- Jackie Mallon |
If you happened to be passing Lincoln Center mid-afternoon on Tuesday, you might be forgiven for thinking you’d slipped through a time tunnel into 1990, the height of the Supermodel Era. Cindy Crawford, Stephanie Seymour, Christy Turlington, Amber Valletta, and Veronica Webb, electrified the post-lunchtime atmosphere of upper midtown Manhattan, dressed sharply in head-to-toe black with skyscraping heels, in full hair and make-up. It was reminiscent of the George Michael music for “Freedom!” or Gianni Versace’s Fall 1991 runway, and was a far cry from what NYFW had delivered so far.
Other fashion and celebrity figures soon joined this most eminently glamorous circle. Designer Michael Kors, model Lauren Hutton, Vogue UK editor Edward Enninful, photographer Bruce Weber, Broadway actress Bernadette Peters, all hugging as old friends do. But just as they all were ushered in to perch on elegant chairs arranged in a crescent shape before a large screen and podium in the David Koch theater, Miley Cyrus slipped into the front row wearing draped black silk jersey. She represented a smattering of millennials in the audience, quite in contrast to the front rows elsewhere this week in which colorfully-clad influencers battled for the attention of photographers’ lenses.
Supermodels and celebrities commemorate a life dedicated to glamour
The occasion was a memorial to celebrate the life of hairstylist Oribe Canales, known in the industry by his first name only, who died last December. He worked the tresses of the most celebrated women of our time, including Jennifer Lopez and Naomi Campbell who both delivered emotional messages via video, and Marc Jacobs who couldn’t recall whether he had first met Oribe clubbing in his youth, or early in his fashion career, but what he did remember, was the irony of asking the “hair maestro” associated with over-the-top coiffs and bouncy disheveled bedroom dos, to create the hair for his controversial grunge collection for Perry Ellis, for which he offered the instruction that the hair mustn’t look done at all.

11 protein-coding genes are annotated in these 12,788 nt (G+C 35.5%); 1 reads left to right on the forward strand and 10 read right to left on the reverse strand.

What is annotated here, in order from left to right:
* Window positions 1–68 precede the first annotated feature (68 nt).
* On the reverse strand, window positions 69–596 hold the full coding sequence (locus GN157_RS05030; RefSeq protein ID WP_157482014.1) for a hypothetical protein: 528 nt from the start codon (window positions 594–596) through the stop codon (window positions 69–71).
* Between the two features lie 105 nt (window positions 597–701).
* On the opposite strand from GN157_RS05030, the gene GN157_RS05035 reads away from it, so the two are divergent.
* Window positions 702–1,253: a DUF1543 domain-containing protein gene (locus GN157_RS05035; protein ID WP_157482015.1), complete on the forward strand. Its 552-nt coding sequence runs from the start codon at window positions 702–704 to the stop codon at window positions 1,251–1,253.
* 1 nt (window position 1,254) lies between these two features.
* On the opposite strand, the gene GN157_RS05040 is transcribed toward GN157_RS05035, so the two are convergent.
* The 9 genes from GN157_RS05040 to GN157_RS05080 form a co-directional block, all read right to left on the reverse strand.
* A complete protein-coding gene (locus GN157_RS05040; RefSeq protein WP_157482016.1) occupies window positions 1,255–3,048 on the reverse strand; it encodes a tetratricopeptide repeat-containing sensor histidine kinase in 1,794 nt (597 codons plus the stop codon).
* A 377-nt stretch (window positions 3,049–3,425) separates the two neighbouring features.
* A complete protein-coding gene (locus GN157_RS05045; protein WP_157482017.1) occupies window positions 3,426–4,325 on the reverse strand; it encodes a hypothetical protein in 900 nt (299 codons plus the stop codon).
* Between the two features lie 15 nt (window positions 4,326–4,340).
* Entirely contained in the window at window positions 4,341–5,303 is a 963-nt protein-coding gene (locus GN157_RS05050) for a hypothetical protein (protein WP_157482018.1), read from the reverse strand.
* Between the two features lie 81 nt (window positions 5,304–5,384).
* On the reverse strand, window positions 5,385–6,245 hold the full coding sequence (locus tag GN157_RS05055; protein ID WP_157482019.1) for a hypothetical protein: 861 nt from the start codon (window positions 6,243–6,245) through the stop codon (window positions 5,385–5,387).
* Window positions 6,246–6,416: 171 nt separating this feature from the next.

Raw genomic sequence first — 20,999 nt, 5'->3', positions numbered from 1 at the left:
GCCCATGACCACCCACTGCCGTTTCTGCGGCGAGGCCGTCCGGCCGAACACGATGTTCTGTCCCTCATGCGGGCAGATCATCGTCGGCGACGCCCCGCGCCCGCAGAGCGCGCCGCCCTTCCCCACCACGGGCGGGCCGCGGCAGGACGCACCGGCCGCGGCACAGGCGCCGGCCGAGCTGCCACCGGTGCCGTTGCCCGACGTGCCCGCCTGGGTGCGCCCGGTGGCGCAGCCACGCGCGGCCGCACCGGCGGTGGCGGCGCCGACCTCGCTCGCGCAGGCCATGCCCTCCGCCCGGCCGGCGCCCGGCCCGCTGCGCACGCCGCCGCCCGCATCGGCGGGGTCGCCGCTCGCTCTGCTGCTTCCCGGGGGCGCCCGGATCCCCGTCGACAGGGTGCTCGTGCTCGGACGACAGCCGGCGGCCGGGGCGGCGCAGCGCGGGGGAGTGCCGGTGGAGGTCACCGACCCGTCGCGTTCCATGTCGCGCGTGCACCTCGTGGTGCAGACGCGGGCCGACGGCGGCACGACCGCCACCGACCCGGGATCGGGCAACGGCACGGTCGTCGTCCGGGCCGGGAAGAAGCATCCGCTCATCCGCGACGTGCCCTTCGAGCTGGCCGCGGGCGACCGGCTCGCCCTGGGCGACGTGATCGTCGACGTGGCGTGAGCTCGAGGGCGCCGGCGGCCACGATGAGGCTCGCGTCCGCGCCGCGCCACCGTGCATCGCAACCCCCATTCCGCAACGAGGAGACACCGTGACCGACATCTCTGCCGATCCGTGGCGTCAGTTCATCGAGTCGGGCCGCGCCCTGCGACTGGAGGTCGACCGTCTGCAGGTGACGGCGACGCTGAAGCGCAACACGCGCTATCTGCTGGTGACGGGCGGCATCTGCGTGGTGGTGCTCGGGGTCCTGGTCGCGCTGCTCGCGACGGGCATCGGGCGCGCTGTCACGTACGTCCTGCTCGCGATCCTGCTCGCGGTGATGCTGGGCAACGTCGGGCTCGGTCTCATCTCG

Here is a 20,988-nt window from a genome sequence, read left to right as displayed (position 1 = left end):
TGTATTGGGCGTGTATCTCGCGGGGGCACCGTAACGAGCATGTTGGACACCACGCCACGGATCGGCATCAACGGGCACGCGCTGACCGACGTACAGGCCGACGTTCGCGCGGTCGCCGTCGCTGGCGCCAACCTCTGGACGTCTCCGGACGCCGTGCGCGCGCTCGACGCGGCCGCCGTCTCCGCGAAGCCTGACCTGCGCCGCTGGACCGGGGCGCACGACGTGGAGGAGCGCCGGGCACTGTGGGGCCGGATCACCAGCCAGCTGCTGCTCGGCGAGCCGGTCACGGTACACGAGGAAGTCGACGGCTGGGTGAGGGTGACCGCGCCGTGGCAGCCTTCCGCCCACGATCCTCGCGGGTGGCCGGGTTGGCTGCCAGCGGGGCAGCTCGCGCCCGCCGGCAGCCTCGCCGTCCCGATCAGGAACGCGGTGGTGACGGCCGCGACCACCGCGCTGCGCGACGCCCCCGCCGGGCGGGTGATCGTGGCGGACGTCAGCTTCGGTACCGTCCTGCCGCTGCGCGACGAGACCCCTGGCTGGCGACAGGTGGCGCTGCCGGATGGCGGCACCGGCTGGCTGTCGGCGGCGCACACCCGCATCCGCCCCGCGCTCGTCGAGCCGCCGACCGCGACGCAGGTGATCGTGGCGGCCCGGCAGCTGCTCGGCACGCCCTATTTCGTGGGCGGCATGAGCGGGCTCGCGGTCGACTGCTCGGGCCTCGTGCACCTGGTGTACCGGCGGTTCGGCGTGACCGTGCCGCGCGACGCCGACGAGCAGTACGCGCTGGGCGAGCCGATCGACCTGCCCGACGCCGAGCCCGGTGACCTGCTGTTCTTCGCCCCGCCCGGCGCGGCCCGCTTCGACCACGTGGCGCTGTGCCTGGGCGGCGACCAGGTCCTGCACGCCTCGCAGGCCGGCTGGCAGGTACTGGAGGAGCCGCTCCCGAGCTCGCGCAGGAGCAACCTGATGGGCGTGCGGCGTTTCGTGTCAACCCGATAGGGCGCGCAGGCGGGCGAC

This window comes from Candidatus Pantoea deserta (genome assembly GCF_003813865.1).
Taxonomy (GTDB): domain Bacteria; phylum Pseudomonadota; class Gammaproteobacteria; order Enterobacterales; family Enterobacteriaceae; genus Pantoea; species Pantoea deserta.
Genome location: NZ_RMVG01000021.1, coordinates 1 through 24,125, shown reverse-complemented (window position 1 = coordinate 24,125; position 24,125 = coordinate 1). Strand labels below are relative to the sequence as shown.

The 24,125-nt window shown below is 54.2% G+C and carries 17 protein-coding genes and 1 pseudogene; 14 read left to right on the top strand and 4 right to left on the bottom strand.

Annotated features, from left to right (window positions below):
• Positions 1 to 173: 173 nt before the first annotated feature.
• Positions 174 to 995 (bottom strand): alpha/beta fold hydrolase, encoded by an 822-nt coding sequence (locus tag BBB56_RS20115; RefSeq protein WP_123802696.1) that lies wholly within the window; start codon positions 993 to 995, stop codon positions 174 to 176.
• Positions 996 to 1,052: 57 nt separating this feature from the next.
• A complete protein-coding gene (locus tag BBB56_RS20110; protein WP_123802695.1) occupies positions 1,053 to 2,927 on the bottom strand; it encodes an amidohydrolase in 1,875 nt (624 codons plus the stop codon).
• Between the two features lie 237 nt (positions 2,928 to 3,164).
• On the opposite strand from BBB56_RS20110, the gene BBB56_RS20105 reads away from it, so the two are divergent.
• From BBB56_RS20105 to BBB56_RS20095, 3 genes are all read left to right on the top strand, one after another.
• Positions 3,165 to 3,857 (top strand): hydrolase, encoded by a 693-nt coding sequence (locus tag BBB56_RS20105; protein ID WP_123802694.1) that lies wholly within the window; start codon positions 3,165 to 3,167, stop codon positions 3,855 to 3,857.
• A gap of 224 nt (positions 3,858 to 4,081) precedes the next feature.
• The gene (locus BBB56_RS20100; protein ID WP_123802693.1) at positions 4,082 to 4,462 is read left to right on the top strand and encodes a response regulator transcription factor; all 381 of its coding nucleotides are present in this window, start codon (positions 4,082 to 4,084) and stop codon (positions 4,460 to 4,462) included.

Veronica Webb and Christy Turlington fondly recalled how Oribe would work their hair into such a state, inadvertently poking bobby pins into their scalp in his quest for perfection, only to scrap it all and start over again. The results were so fabulous, and his company so entertaining, they never minded.
Oribe merged beauty and fashion
Oribe grew up idolizing Marilyn Monroe, Elizabeth Taylor, Sophia Loren, and his appreciation for beauty was well-known not just among those congregated but by the industry at large. It established him as the go-to hairstylist of Versace, and led him to form a power squad with photographer Steven Meisel and makeup artist Francois Nars. This holy trinity is credited with raising the supermodels to one-name status––Cindy, Naomi, Christy––and together they were behind many of the iconic runway and editorial moments that told the story of fashion towards the end of the millennium. In the 2000s, when Oribe entered into regular creative collaboration with up-and-coming photographers Mert Alas and Marcus Piggott, he recognized the dawn of a new aesthetic and was thinking ahead to what would define the next generation.
Before everyone was invited to enjoy a champagne toast on the terrace, Cyrus concluded the memorial with an a cappella performance of the song, “You are my sunshine” to which everyone joined in singing the final chorus. While the late-summer Manhattan sun was by no means strong, we stumbled our way outside. We had been blinded by glamor. No doubt Oribe would approve.
Fashion editor Jackie Mallon is also an educator and author of Silk for the Feed Dogs, a novel set in the international fashion industry.